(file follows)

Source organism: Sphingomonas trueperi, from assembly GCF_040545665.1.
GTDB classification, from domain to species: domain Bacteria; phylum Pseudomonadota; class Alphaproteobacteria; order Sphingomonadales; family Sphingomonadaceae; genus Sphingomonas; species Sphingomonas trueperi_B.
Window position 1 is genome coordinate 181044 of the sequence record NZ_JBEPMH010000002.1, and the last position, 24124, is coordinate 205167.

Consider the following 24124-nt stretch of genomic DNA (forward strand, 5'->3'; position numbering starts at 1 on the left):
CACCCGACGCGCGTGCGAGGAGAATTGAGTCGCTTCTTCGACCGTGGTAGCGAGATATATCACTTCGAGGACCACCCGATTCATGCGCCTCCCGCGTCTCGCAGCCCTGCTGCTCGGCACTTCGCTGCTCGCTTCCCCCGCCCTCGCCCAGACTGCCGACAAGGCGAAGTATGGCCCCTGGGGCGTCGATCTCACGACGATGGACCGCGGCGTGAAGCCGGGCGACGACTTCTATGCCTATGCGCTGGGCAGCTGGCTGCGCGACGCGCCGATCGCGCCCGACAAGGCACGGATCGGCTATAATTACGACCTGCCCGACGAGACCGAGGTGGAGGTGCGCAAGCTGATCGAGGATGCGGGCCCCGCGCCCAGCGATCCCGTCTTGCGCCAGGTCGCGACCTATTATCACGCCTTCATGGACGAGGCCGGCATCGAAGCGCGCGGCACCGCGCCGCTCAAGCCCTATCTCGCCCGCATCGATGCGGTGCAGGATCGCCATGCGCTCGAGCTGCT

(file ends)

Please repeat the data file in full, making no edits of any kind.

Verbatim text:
Source organism: Sphingomonas trueperi, from assembly GCF_040545665.1.
GTDB classification, from domain to species: domain Bacteria; phylum Pseudomonadota; class Alphaproteobacteria; order Sphingomonadales; family Sphingomonadaceae; genus Sphingomonas; species Sphingomonas trueperi_B.
Window position 1 is genome coordinate 181044 of the sequence record NZ_JBEPMH010000002.1, and the last position, 24124, is coordinate 205167.

Consider the following 24124-nt stretch of genomic DNA (forward strand, 5'->3'; position numbering starts at 1 on the left):
CACCCGACGCGCGTGCGAGGAGAATTGAGTCGCTTCTTCGACCGTGGTAGCGAGATATATCACTTCGAGGACCACCCGATTCATGCGCCTCCCGCGTCTCGCAGCCCTGCTGCTCGGCACTTCGCTGCTCGCTTCCCCCGCCCTCGCCCAGACTGCCGACAAGGCGAAGTATGGCCCCTGGGGCGTCGATCTCACGACGATGGACCGCGGCGTGAAGCCGGGCGACGACTTCTATGCCTATGCGCTGGGCAGCTGGCTGCGCGACGCGCCGATCGCGCCCGACAAGGCACGGATCGGCTATAATTACGACCTGCCCGACGAGACCGAGGTGGAGGTGCGCAAGCTGATCGAGGATGCGGGCCCCGCGCCCAGCGATCCCGTCTTGCGCCAGGTCGCGACCTATTATCACGCCTTCATGGACGAGGCCGGCATCGAAGCGCGCGGCACCGCGCCGCTCAAGCCCTATCTCGCCCGCATCGATGCGGTGCAGGATCGCCATGCGCTCGAGCTGCT